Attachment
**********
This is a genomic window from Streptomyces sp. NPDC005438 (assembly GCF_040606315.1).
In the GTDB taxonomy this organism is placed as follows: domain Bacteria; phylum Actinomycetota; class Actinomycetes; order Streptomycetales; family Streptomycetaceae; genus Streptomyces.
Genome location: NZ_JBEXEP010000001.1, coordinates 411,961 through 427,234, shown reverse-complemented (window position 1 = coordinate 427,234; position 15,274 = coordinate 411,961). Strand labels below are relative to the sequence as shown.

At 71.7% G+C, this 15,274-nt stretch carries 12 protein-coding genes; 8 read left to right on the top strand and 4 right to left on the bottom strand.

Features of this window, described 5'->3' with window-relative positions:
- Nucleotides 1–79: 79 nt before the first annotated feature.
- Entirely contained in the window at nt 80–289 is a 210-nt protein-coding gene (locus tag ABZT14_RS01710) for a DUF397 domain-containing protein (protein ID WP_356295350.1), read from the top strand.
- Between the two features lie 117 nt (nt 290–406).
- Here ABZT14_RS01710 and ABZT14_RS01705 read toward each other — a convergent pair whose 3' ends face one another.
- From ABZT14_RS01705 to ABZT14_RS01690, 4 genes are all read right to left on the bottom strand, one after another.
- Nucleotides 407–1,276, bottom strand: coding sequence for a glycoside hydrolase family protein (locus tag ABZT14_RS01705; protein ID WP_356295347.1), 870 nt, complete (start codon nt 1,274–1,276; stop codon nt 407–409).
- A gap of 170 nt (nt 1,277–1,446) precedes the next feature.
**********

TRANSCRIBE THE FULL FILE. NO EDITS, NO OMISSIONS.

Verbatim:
This is a genomic window from Streptomyces sp. NPDC005438 (assembly GCF_040606315.1).
In the GTDB taxonomy this organism is placed as follows: domain Bacteria; phylum Actinomycetota; class Actinomycetes; order Streptomycetales; family Streptomycetaceae; genus Streptomyces.
Genome location: NZ_JBEXEP010000001.1, coordinates 411,961 through 427,234, shown reverse-complemented (window position 1 = coordinate 427,234; position 15,274 = coordinate 411,961). Strand labels below are relative to the sequence as shown.

At 71.7% G+C, this 15,274-nt stretch carries 12 protein-coding genes; 8 read left to right on the top strand and 4 right to left on the bottom strand.

Features of this window, described 5'->3' with window-relative positions:
- Nucleotides 1–79: 79 nt before the first annotated feature.
- Entirely contained in the window at nt 80–289 is a 210-nt protein-coding gene (locus tag ABZT14_RS01710) for a DUF397 domain-containing protein (protein ID WP_356295350.1), read from the top strand.
- Between the two features lie 117 nt (nt 290–406).
- Here ABZT14_RS01710 and ABZT14_RS01705 read toward each other — a convergent pair whose 3' ends face one another.
- From ABZT14_RS01705 to ABZT14_RS01690, 4 genes are all read right to left on the bottom strand, one after another.
- Nucleotides 407–1,276, bottom strand: coding sequence for a glycoside hydrolase family protein (locus tag ABZT14_RS01705; protein ID WP_356295347.1), 870 nt, complete (start codon nt 1,274–1,276; stop codon nt 407–409).
- A gap of 170 nt (nt 1,277–1,446) precedes the next feature.